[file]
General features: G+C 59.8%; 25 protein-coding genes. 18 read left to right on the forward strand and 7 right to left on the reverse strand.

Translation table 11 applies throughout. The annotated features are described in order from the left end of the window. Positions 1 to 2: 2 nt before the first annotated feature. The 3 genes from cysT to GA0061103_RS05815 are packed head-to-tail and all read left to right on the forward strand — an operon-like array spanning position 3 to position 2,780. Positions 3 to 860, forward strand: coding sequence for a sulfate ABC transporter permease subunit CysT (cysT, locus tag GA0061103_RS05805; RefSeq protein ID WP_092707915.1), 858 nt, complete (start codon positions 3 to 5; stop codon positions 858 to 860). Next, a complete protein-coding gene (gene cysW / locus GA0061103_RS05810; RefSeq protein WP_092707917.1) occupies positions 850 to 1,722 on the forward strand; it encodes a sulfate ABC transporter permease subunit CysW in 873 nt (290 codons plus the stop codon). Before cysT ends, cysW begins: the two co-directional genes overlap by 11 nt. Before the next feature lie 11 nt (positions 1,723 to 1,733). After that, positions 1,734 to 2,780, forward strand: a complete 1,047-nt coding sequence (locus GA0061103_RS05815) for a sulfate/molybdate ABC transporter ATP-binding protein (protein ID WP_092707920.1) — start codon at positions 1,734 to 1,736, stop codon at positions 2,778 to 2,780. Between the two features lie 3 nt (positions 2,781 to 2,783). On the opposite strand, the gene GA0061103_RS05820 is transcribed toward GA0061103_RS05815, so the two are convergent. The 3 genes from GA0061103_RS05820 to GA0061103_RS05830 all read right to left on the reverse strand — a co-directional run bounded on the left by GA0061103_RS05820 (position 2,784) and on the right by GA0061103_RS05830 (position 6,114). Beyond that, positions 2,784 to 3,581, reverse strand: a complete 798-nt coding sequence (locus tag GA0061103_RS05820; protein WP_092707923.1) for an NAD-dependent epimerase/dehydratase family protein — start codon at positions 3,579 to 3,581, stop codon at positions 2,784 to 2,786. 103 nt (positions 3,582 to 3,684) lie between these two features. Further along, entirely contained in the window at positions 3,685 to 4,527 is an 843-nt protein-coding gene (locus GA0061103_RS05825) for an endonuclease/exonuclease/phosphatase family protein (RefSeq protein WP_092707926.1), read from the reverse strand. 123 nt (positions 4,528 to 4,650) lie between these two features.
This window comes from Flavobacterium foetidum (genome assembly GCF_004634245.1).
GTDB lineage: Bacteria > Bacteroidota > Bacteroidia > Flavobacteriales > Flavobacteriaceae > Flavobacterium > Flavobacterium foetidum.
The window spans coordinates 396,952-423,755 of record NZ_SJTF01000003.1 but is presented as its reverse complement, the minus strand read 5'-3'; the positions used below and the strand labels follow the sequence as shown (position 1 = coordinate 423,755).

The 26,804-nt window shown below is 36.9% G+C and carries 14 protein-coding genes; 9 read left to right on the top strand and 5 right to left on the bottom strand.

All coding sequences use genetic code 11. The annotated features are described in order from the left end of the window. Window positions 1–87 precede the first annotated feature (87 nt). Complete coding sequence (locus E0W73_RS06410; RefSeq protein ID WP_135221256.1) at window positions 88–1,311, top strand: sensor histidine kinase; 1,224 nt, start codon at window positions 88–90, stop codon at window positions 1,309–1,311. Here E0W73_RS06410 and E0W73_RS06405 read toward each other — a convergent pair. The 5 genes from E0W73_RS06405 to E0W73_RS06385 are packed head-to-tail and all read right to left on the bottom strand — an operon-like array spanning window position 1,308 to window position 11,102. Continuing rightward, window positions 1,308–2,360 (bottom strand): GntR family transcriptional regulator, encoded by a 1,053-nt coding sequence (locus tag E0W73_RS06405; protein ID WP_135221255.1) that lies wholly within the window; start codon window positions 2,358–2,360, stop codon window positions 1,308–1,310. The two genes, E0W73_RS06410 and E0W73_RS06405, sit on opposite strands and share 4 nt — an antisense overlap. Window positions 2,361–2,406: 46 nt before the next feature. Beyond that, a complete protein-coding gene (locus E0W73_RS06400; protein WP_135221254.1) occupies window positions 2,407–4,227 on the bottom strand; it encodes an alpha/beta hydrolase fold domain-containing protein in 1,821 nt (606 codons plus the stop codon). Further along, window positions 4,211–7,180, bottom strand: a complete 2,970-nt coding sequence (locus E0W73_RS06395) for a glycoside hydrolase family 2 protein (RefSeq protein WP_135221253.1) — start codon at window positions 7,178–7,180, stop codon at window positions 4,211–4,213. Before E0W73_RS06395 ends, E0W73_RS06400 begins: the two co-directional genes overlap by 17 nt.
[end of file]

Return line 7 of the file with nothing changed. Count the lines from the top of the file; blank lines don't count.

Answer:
All coding sequences use genetic code 11. The annotated features are described in order from the left end of the window. Window positions 1–87 precede the first annotated feature (87 nt). Complete coding sequence (locus E0W73_RS06410; RefSeq protein ID WP_135221256.1) at window positions 88–1,311, top strand: sensor histidine kinase; 1,224 nt, start codon at window positions 88–90, stop codon at window positions 1,309–1,311. Here E0W73_RS06410 and E0W73_RS06405 read toward each other — a convergent pair. The 5 genes from E0W73_RS06405 to E0W73_RS06385 are packed head-to-tail and all read right to left on the bottom strand — an operon-like array spanning window position 1,308 to window position 11,102. Continuing rightward, window positions 1,308–2,360 (bottom strand): GntR family transcriptional regulator, encoded by a 1,053-nt coding sequence (locus tag E0W73_RS06405; protein ID WP_135221255.1) that lies wholly within the window; start codon window positions 2,358–2,360, stop codon window positions 1,308–1,310. The two genes, E0W73_RS06410 and E0W73_RS06405, sit on opposite strands and share 4 nt — an antisense overlap. Window positions 2,361–2,406: 46 nt before the next feature. Beyond that, a complete protein-coding gene (locus E0W73_RS06400; protein WP_135221254.1) occupies window positions 2,407–4,227 on the bottom strand; it encodes an alpha/beta hydrolase fold domain-containing protein in 1,821 nt (606 codons plus the stop codon). Further along, window positions 4,211–7,180, bottom strand: a complete 2,970-nt coding sequence (locus E0W73_RS06395) for a glycoside hydrolase family 2 protein (RefSeq protein WP_135221253.1) — start codon at window positions 7,178–7,180, stop codon at window positions 4,211–4,213. Before E0W73_RS06395 ends, E0W73_RS06400 begins: the two co-directional genes overlap by 17 nt.